(Bloomberg Law) -- U.S. District Judge J. Michelle Childs would bring extensive experience as a state and federal trial judge if nominated as the Supreme Court’s first Black woman.

Childs, 55, also has the public endorsement of Rep. James Clyburn (D-S.C.) the third-ranking Democrat in the U.S. House and an influential figure in Joe Biden’s ascent to the presidency.

What she lacks is experience as a federal appellate judge. Biden sought to fill that gap in her resume by announcing plans last year to nominate her to the powerful U.S. Court of Appeals for the District of Columbia Circuit, a common springboard for Supreme Court nominations.

Childs is now viewed as a potential replacement for Justice Stephen Breyer, who announced on Thursday that he plans to retire at the end of the current term once his successor is in place.

Biden said he intends to nominate the first Black woman justice by the end of February. The list of potential candidates includes another former federal trial court judge Biden tapped for the D.C. Circuit, Ketanji Brown Jackson.

Childs, a graduate of the University of South Carolina’s law school, would stand out on the high court as a rare justice without Ivy League credentials. Her experience as a state court judge also makes her stand out. The last justice with previous service on a state court was David Souter, who was nominated in 1990 by Republican George H.W. Bush.

Childs served four years as a state trial court judge in South Carolina and has been a judge in the U.S. District Court for the District of South Carolina since 2010, when she was appointed by Barack Obama.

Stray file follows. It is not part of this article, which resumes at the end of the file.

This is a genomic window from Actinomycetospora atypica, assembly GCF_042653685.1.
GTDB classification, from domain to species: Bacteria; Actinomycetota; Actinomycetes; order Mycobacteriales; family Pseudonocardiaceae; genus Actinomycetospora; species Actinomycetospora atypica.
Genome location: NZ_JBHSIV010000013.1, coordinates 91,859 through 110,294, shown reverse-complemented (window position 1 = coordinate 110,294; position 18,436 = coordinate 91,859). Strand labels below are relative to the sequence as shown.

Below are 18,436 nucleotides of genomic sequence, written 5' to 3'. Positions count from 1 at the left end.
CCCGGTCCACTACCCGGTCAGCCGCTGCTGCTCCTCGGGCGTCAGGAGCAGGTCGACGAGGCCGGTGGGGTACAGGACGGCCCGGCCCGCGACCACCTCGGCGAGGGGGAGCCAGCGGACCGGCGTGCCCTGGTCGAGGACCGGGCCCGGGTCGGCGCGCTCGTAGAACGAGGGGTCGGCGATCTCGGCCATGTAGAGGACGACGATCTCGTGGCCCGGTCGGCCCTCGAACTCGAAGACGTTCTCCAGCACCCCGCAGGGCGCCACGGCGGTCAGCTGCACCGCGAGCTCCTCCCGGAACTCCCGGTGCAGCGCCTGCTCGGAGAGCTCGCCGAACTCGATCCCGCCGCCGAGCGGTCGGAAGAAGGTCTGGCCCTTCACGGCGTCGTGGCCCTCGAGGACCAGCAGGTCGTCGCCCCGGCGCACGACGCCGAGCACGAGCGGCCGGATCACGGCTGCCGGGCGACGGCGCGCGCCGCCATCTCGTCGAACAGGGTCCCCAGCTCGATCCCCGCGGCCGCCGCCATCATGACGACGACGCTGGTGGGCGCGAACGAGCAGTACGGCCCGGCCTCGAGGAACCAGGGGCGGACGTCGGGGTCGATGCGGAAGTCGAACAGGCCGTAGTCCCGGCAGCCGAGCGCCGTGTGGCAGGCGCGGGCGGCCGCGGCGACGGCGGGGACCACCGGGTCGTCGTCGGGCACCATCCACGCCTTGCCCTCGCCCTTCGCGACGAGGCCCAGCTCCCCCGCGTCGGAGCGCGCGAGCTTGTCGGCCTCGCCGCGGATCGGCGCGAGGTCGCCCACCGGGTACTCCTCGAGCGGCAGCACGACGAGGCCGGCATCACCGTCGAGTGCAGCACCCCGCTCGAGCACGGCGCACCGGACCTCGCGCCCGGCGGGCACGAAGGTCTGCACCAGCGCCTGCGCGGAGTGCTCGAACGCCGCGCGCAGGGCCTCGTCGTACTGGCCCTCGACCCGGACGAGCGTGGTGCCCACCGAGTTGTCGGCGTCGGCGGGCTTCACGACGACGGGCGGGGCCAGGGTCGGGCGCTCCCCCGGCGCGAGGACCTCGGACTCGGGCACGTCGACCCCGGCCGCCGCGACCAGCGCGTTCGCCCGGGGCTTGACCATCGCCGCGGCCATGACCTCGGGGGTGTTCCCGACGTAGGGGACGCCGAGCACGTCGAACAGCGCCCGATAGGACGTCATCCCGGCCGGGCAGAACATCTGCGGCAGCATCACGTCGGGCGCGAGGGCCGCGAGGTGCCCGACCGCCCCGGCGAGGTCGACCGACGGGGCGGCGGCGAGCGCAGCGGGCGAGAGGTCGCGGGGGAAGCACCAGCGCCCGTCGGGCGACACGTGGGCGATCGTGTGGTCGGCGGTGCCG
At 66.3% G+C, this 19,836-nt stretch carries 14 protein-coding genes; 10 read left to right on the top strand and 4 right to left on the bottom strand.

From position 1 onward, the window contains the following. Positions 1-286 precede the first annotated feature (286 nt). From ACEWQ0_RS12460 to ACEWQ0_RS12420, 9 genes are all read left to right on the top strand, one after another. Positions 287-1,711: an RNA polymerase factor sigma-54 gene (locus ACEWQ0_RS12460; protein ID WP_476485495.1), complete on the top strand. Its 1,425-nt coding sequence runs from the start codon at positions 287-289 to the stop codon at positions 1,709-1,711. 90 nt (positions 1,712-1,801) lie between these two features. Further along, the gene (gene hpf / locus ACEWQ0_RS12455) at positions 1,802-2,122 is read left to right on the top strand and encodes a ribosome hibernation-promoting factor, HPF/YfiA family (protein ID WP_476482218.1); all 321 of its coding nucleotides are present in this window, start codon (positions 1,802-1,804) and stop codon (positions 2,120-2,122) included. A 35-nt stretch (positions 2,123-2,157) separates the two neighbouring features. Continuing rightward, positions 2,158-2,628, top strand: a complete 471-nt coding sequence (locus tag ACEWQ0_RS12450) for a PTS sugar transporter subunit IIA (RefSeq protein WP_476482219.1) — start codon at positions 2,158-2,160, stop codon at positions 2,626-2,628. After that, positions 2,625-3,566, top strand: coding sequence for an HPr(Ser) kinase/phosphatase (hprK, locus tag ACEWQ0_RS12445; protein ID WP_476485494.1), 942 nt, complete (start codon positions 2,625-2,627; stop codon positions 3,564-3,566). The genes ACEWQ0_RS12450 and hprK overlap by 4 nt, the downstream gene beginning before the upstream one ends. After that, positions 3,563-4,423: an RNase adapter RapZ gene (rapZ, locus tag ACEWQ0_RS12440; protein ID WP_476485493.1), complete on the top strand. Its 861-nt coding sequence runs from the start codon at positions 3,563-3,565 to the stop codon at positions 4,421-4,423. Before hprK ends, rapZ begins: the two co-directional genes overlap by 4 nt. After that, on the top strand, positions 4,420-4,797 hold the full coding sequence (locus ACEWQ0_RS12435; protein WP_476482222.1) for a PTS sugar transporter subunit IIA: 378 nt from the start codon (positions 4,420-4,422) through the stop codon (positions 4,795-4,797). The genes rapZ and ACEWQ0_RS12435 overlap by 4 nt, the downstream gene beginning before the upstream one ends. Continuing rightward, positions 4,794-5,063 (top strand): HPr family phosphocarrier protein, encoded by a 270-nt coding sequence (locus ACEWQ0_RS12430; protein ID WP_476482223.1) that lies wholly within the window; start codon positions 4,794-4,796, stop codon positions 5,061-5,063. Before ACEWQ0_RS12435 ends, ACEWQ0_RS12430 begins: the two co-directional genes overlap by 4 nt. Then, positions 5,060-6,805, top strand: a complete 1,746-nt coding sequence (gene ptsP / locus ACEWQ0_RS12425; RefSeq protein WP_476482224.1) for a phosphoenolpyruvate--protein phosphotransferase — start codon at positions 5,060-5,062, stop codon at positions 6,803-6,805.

At her April 2010 confirmation hearing, Sen. Lindsey Graham (R-S.C.) introduced her by saying, “every lawyer that I know of who’s appeared before her, regardless of their political persuasion or philosophy, has nothing but great things to say about Judge Childs.”

She was confirmed by the Senate by voice vote.

Her noteworthy district court decisions include a 2014 case in which she ruled in favor of a lesbian couple who sued to have South Carolina recognize their out-of-state marriage.

Childs spent much of her early career in Columbia at the law firm Nexsen Pruet Jacobs & Pollard where she focused on labor and employment law. In an interview with her law school alma mater, Childs said she was “the first black female partner in a major law firm in the state.”

She went on to serve as an official in the South Carolina labor department and as a commissioner on the state workers’ compensation board before becoming a state judge in 2006.

During her time as a state trial judge, Childs served as an acting justice on the South Carolina Supreme Court “on several occasions,” she said in her answers to the Senate Judiciary Committee questionnaire.

Clyburn, the House majority whip, has advocated for a Childs high court appointment in media interviews and with calls to lawmakers. He’s touted her blue collar roots, public education, and varied work experience.

To contact the reporter on this story: Madison Alder in Washington at malder@bloomberglaw.com

To contact the editors responsible for this story: Seth Stern at sstern@bloomberglaw.com; John Crawley at jcrawley@bloomberglaw.com

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